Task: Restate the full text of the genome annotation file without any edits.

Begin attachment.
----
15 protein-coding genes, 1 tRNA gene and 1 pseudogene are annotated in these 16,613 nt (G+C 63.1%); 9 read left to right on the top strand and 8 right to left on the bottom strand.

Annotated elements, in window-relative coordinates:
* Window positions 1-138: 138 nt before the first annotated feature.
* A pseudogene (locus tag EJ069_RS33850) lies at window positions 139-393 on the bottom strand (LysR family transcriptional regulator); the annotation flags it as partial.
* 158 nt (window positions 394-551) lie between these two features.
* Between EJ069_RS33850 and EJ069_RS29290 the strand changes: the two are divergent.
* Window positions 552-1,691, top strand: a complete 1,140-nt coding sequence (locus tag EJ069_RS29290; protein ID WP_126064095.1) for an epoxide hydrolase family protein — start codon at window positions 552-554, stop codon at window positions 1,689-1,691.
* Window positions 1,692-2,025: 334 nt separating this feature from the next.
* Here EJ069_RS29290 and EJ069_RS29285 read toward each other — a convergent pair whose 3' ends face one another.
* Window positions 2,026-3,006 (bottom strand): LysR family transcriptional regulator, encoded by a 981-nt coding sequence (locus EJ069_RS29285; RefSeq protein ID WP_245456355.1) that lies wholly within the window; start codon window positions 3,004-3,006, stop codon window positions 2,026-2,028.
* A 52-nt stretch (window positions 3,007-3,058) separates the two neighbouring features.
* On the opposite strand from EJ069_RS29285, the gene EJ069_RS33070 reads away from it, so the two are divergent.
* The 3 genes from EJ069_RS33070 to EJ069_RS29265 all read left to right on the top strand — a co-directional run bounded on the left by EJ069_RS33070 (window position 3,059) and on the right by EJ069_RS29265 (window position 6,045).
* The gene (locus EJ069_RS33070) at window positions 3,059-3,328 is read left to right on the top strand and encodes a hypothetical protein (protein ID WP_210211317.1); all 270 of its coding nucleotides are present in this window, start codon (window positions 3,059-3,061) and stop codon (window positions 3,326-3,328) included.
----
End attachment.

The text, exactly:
15 protein-coding genes, 1 tRNA gene and 1 pseudogene are annotated in these 16,613 nt (G+C 63.1%); 9 read left to right on the top strand and 8 right to left on the bottom strand.

Annotated elements, in window-relative coordinates:
* Window positions 1-138: 138 nt before the first annotated feature.
* A pseudogene (locus tag EJ069_RS33850) lies at window positions 139-393 on the bottom strand (LysR family transcriptional regulator); the annotation flags it as partial.
* 158 nt (window positions 394-551) lie between these two features.
* Between EJ069_RS33850 and EJ069_RS29290 the strand changes: the two are divergent.
* Window positions 552-1,691, top strand: a complete 1,140-nt coding sequence (locus tag EJ069_RS29290; protein ID WP_126064095.1) for an epoxide hydrolase family protein — start codon at window positions 552-554, stop codon at window positions 1,689-1,691.
* Window positions 1,692-2,025: 334 nt separating this feature from the next.
* Here EJ069_RS29290 and EJ069_RS29285 read toward each other — a convergent pair whose 3' ends face one another.
* Window positions 2,026-3,006 (bottom strand): LysR family transcriptional regulator, encoded by a 981-nt coding sequence (locus EJ069_RS29285; RefSeq protein ID WP_245456355.1) that lies wholly within the window; start codon window positions 3,004-3,006, stop codon window positions 2,026-2,028.
* A 52-nt stretch (window positions 3,007-3,058) separates the two neighbouring features.
* On the opposite strand from EJ069_RS29285, the gene EJ069_RS33070 reads away from it, so the two are divergent.
* The 3 genes from EJ069_RS33070 to EJ069_RS29265 all read left to right on the top strand — a co-directional run bounded on the left by EJ069_RS33070 (window position 3,059) and on the right by EJ069_RS29265 (window position 6,045).
* The gene (locus EJ069_RS33070) at window positions 3,059-3,328 is read left to right on the top strand and encodes a hypothetical protein (protein ID WP_210211317.1); all 270 of its coding nucleotides are present in this window, start codon (window positions 3,059-3,061) and stop codon (window positions 3,326-3,328) included.